Each of these shooting stars were projected to be “Teradata killers” by vendors and many industry analysts. Most marketed an aggressive Teradata replacement program, and always seemed to trumpet a few early customers who were moving off Teradata.
During all these starts and stops, Teradata has been the industry pioneer. Since the introduction of the DBC/1012 in 1983 through today with the recent launch of Teradata Vantage—the platform for Pervasive Data Intelligence—we continue to be the only constant, the industry’s North Star. Companies like Wells Fargo, our very first customer, have built on an analytics foundation they can trust. Today, many of our customers process millions of queries per day, across thousands of users, driving billion-dollar business outcomes. Collectively we process over 11 trillion queries per year for our customers!
Teradata continues its innovation with Teradata Vantage as our most recent strategic product release. Vantage is a modern platform that blends descriptive, predictive, and prescriptive analytics, enabling enterprises to uncover real-time, intelligent answers to the toughest business questions. It tightly integrates the best analytic functions and engines to provide a scalable, agile platform that enables enterprises to deliver business value, faster. It also provides access to autonomous decision making; machine learning functions; visualization tools; and more, deployed across public clouds, on-premises, on optimized or commodity infrastructure, or as-a-service.
Robust enterprise analytical ecosystems can take five years or more to build—and they’re constantly evolving. If you build on “shooting stars”, you’ll constantly be writing off failed investments, dealing with frustrated users, and waiting for the next shiny object to appear. If you build on Teradata, the industry’s North Star, we de-risk your investment—and deliver real answers, not just analytics. We go above and beyond the technology with expert consulting and support to ensure your success. You can be confident that you’re choosing a reliable partner and building on a modern analytics foundation that will grow and evolve as you drive superior business outcomes.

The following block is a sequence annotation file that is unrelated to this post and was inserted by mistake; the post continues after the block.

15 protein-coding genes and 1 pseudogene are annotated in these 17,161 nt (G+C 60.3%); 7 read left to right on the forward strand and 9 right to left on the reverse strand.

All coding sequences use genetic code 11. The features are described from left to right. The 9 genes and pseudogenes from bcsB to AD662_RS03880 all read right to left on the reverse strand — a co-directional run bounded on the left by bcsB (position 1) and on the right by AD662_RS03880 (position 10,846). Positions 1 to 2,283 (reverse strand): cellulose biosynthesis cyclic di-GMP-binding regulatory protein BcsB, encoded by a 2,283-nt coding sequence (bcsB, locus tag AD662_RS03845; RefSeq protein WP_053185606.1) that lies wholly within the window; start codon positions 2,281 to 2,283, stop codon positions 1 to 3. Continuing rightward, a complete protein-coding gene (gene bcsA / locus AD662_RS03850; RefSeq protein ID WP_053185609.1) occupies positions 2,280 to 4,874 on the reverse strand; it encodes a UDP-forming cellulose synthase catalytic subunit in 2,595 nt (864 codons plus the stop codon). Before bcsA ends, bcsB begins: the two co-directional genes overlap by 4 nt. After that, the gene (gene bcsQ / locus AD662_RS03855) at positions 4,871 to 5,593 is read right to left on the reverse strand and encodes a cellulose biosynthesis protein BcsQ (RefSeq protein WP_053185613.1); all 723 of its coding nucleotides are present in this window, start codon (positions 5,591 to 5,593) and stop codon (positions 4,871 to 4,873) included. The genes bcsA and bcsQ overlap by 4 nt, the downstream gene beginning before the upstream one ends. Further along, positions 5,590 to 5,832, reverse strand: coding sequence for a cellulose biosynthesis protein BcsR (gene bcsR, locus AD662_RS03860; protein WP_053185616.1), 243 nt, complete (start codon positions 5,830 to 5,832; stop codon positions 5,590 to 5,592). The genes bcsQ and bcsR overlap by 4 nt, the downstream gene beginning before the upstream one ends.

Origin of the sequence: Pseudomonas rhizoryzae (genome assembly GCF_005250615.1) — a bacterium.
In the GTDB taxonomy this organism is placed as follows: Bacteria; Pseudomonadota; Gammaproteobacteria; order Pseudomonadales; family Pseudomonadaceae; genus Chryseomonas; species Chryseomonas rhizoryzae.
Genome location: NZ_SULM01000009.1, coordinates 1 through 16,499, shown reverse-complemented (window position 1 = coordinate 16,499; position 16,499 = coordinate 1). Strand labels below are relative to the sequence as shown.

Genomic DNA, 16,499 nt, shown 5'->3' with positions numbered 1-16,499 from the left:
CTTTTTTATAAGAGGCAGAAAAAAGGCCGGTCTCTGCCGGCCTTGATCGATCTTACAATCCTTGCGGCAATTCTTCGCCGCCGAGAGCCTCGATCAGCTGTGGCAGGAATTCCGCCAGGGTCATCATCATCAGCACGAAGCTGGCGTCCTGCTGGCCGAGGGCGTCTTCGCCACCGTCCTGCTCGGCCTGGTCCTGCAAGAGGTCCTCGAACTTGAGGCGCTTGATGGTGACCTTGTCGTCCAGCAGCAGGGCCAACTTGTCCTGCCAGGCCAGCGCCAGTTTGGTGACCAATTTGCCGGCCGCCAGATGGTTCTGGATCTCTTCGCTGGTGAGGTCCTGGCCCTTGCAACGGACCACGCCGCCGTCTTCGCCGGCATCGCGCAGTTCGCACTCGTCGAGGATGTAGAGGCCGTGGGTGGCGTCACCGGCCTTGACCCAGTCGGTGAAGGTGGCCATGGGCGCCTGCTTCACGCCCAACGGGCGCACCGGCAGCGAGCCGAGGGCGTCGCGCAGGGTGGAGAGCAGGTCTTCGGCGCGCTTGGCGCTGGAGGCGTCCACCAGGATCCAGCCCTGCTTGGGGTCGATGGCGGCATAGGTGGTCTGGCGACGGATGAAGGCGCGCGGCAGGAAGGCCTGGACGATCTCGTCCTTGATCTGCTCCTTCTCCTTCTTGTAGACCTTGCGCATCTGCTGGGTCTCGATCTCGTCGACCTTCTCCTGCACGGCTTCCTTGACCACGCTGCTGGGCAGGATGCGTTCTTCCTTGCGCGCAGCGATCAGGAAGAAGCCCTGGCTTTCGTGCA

Click here to learn more about the transformational value of activating data intelligence across the enterprise, or reach out directly to your Teradata account executive. #TDVantage #InvestInAnswers #BuiltForTheCloud
Ed White is a visionary executive in Analytics and Cloud with 20+ years experience helping companies drive value from information technology. As Vice President of Teradata Portfolio Marketing, Ed manages a team responsible for the global marketing of Teradata’s core products including Teradata Vantage, Artificial Intelligence, IntelliCloud, and IntelliFlex. Ed has held a number of strategic management positions at Teradata over the past 20 years including General Manager of Teradata Cloud and General Manager of Teradata Appliances, along with sales management roles. Ed received his MBA from San Diego State University and resides in Carlsbad, California with his wife, three teenagers, and two dogs.